Christmas ham has a dominant role on many Finnish Christmas tables. Ham didn’t rise to prominence until the 20th century. Before that, there was more variation in the meats that were served at Christmas. For example, lamb was very common in the first decades of the 20th century.
Some of the casseroles have their roots in the 19th century. The most common casserole back then was potato casserole.
One of the oldest traditional Finnish Christmas foods is rice porridge. Rice as an ingredient became more common in the late 19th century, but before that Christmas porridge was made out of rye, barley, or oats.
Another very old Christmas food is lutefisk. In Finland, it was prepared from dried pike or zander, but elsewhere it was traditionally prepared from dried cod. This medieval fish stirs emotions in people, you either hate it or you love it.
My Christmas Dinner
Christmas in our house means taking into consideration the preferences of those who’ll gather around our table. My family comes from the west coast of Finland while my husband’s family is from Helsinki with links to Häme (Tavastia) and Vyborg. Each of these families has their own must-haves, and then there’s me trying to change things a bit.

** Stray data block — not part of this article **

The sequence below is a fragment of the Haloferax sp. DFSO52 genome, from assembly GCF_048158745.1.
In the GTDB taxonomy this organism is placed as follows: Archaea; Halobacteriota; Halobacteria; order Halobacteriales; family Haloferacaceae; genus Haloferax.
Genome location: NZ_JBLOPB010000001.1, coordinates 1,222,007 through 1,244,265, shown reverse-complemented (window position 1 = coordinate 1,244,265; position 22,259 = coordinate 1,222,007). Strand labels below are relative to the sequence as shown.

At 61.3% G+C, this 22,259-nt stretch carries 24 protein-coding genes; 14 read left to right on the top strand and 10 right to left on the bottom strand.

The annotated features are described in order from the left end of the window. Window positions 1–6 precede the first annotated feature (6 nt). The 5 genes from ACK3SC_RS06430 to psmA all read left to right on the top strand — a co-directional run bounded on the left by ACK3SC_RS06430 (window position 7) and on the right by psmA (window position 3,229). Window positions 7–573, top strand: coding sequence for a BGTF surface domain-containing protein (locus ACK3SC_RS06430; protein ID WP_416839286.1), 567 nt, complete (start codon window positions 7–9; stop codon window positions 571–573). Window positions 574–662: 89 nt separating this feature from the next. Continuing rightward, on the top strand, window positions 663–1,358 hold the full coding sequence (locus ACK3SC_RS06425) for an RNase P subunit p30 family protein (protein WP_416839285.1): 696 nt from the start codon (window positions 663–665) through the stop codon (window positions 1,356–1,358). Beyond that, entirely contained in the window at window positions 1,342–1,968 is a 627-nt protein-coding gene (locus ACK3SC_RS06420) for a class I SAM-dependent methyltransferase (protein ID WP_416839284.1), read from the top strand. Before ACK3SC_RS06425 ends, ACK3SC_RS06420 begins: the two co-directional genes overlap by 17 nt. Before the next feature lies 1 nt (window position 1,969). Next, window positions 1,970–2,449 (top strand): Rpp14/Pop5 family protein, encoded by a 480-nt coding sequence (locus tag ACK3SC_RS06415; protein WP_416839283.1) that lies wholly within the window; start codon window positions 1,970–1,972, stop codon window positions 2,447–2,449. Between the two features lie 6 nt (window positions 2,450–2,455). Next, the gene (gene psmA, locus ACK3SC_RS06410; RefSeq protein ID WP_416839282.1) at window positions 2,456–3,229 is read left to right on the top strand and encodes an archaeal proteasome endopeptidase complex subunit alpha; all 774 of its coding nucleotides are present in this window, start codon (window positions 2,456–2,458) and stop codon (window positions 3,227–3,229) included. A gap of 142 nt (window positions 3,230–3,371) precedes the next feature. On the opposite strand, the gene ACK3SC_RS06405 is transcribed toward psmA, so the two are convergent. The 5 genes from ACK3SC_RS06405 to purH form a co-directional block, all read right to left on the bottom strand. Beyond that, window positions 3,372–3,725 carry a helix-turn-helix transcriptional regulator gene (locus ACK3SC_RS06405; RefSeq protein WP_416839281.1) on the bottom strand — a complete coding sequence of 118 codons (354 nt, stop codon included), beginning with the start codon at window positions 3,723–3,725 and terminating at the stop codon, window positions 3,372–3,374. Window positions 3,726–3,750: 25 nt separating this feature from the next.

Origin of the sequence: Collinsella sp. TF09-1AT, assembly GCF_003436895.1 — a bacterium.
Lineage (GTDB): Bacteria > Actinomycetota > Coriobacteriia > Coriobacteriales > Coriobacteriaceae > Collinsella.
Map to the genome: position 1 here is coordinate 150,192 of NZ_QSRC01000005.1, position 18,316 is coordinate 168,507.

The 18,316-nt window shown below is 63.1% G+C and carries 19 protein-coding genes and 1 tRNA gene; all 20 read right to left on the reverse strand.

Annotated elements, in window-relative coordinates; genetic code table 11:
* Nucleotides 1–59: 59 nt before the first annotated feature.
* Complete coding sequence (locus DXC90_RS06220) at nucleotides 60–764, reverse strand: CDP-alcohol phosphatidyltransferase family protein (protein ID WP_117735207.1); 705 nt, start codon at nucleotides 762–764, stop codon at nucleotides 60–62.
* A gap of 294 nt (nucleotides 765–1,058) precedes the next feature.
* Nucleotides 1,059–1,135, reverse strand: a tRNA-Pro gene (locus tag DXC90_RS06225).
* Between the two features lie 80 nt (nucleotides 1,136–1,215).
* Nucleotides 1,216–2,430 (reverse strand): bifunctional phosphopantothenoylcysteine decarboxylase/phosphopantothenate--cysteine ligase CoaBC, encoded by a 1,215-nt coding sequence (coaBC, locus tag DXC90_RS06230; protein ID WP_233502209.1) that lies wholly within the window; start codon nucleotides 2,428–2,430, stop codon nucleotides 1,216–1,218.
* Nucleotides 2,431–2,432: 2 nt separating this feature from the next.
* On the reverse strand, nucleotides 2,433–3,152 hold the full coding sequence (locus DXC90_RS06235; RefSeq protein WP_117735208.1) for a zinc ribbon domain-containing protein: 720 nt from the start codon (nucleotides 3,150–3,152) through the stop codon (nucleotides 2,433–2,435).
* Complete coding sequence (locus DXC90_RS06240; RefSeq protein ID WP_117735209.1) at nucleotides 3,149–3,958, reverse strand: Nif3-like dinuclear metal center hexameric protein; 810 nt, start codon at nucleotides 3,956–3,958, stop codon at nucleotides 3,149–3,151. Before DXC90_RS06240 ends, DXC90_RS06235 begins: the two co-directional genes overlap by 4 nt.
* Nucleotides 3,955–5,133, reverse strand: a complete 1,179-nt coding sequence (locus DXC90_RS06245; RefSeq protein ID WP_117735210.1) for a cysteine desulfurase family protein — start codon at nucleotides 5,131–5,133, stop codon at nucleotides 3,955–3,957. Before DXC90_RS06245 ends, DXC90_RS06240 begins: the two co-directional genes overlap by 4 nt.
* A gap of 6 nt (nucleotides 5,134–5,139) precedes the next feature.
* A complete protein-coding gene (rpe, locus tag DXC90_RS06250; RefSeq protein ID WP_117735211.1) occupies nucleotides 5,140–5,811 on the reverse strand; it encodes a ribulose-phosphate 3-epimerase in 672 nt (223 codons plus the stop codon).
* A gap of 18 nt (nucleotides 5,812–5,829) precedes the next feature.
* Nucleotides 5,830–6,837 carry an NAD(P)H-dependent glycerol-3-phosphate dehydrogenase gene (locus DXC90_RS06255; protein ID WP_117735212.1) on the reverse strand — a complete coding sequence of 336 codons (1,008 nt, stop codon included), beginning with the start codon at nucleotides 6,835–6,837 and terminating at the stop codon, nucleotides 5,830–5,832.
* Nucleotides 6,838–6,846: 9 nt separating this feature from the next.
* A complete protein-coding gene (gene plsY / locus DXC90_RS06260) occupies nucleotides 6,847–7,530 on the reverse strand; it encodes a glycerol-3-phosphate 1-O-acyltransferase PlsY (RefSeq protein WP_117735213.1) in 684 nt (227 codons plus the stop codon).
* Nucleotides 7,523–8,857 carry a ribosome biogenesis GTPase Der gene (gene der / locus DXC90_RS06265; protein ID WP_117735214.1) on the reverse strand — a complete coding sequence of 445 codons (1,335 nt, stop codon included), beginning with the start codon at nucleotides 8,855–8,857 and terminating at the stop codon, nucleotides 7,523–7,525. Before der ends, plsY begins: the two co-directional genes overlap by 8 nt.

I wasn’t a big fan of carrot or rutabaga casseroles before, but my mother-in-law’s recipes changed my mind. As some of my mother’s recipes, hers are quite old. Her carrot casserole recipe, for example, is from her grandmother who was born in 1900. My mother-in-law still makes these casseroles for the Christmas dinner every year.
Although my family is firmly rooted in western and southwestern Finland, my family never had lutefisk (for which I am eternally grateful). The quintessential western Finnish dishes of rosolli and joululimppu (a particular type of bread), however, are part of our family traditions. So, we need to have those at Christmas.
My husband’s family, and my father, really like gravlax so there’s always that. My mom doesn’t like gravlax, but she likes rainbow trout in mustard sauce so there always needs to be that as well. Both families like Christmas ham although they have different ways of serving it. Mine likes the ham with a mustard coating, his doesn’t.
I like trying out new fish recipes every year, but for a number of years now my favorite has been a particular whitefish recipe. We’ve included it in our recipe booklet. I usually do a number of fish dishes since both my father and my father-in-law like fish. Neither of them is particularly keen on trying new things, but I do sneak these new recipes in every year. Some have been hits, others not.
Some Christmas Recipes
We have published a small Christmas recipe booklet to go with this blog post. You can download the booklet here. It includes recipes for some of the dishes we mention here. It also includes dishes we didn’t talk about much.
Early next year we will be publishing a new tutorial. That’ll be on Finnish nature. One of the overarching themes of that tutorial is food. Thus the tutorial will be accompanied by a small recipe book that contains recipes for dishes that are based on ingredients that derive from Finnish nature.
This is our last blog for this year. We’ll be taking next week off and will return again early next year. Hope you all have a wonderful holiday season.
Merry Christmas and Happy New Year!